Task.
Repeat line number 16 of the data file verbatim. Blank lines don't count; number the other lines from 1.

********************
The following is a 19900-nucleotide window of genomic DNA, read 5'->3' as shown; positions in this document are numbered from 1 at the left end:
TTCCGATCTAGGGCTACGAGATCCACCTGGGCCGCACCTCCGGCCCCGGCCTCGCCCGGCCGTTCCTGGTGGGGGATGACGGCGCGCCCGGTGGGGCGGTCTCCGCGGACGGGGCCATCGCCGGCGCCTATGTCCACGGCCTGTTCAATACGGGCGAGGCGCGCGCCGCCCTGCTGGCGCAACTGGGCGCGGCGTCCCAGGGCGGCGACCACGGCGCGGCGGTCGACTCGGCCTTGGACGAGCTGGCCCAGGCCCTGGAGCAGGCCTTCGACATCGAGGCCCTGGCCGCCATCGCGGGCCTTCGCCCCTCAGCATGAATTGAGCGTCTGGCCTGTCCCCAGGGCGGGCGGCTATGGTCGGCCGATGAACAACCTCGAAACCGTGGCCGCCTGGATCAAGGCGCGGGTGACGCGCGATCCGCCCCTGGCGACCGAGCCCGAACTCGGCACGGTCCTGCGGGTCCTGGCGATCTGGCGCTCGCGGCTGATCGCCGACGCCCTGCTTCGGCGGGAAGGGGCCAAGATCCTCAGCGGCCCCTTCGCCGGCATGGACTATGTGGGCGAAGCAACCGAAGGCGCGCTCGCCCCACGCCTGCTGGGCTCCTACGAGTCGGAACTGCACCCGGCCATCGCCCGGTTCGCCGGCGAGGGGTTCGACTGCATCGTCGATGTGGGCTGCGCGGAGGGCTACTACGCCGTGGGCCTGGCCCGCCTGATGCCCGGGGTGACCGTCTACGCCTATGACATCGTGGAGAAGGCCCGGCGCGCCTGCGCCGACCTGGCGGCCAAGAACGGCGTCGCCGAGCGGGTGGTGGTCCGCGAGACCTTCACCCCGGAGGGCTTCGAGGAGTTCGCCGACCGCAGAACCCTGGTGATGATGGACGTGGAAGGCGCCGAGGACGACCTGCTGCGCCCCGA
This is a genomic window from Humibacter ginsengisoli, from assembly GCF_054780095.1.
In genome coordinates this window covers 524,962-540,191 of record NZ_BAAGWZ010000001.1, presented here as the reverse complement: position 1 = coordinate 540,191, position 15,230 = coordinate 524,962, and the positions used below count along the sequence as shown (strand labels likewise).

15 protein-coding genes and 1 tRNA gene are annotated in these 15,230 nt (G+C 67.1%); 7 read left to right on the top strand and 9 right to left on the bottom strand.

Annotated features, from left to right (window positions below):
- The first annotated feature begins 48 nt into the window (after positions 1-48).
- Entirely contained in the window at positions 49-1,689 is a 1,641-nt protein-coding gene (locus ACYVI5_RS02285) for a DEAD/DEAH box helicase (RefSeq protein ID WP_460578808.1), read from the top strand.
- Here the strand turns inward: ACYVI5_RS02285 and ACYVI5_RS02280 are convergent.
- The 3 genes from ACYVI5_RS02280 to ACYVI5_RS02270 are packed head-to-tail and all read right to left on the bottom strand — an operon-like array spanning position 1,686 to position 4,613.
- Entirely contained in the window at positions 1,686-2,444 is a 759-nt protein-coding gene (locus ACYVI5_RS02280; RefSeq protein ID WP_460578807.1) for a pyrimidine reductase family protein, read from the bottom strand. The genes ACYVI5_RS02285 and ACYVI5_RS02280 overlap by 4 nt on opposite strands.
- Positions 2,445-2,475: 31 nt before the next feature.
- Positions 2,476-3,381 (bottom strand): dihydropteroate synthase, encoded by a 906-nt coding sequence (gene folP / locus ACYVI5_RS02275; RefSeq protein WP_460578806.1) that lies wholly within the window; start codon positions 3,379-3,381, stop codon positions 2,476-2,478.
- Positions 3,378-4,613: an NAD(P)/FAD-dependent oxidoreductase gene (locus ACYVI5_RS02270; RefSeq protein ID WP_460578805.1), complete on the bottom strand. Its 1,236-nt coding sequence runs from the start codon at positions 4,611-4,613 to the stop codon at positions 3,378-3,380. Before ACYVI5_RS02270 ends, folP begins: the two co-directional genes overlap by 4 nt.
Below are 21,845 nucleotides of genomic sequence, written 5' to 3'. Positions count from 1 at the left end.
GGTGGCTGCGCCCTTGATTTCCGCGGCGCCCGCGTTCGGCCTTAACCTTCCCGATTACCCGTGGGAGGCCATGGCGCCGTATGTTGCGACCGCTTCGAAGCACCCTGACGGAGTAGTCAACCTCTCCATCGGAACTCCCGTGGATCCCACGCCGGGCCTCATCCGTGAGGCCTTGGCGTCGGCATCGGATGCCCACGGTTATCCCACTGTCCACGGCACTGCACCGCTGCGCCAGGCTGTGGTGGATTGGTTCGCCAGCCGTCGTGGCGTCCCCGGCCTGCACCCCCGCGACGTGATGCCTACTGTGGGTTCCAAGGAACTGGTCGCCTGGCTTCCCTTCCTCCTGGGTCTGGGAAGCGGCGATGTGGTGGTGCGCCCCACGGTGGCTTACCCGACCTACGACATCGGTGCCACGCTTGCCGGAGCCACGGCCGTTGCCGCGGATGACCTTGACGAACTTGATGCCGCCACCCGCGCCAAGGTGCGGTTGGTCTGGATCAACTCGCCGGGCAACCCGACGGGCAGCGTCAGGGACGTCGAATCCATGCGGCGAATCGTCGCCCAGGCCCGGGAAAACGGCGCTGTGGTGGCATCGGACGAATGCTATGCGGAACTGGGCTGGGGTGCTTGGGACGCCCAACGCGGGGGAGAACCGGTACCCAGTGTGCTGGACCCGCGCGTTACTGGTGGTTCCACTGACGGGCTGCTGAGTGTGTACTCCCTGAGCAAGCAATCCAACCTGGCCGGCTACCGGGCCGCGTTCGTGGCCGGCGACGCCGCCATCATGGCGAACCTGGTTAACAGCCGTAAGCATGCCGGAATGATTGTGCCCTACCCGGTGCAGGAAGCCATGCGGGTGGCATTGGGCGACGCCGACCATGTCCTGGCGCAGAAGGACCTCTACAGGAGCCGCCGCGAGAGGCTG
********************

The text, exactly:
GGTGGCTGCGCCCTTGATTTCCGCGGCGCCCGCGTTCGGCCTTAACCTTCCCGATTACCCGTGGGAGGCCATGGCGCCGTATGTTGCGACCGCTTCGAAGCACCCTGACGGAGTAGTCAACCTCTCCATCGGAACTCCCGTGGATCCCACGCCGGGCCTCATCCGTGAGGCCTTGGCGTCGGCATCGGATGCCCACGGTTATCCCACTGTCCACGGCACTGCACCGCTGCGCCAGGCTGTGGTGGATTGGTTCGCCAGCCGTCGTGGCGTCCCCGGCCTGCACCCCCGCGACGTGATGCCTACTGTGGGTTCCAAGGAACTGGTCGCCTGGCTTCCCTTCCTCCTGGGTCTGGGAAGCGGCGATGTGGTGGTGCGCCCCACGGTGGCTTACCCGACCTACGACATCGGTGCCACGCTTGCCGGAGCCACGGCCGTTGCCGCGGATGACCTTGACGAACTTGATGCCGCCACCCGCGCCAAGGTGCGGTTGGTCTGGATCAACTCGCCGGGCAACCCGACGGGCAGCGTCAGGGACGTCGAATCCATGCGGCGAATCGTCGCCCAGGCCCGGGAAAACGGCGCTGTGGTGGCATCGGACGAATGCTATGCGGAACTGGGCTGGGGTGCTTGGGACGCCCAACGCGGGGGAGAACCGGTACCCAGTGTGCTGGACCCGCGCGTTACTGGTGGTTCCACTGACGGGCTGCTGAGTGTGTACTCCCTGAGCAAGCAATCCAACCTGGCCGGCTACCGGGCCGCGTTCGTGGCCGGCGACGCCGCCATCATGGCGAACCTGGTTAACAGCCGTAAGCATGCCGGAATGATTGTGCCCTACCCGGTGCAGGAAGCCATGCGGGTGGCATTGGGCGACGCCGACCATGTCCTGGCGCAGAAGGACCTCTACAGGAGCCGCCGCGAGAGGCTG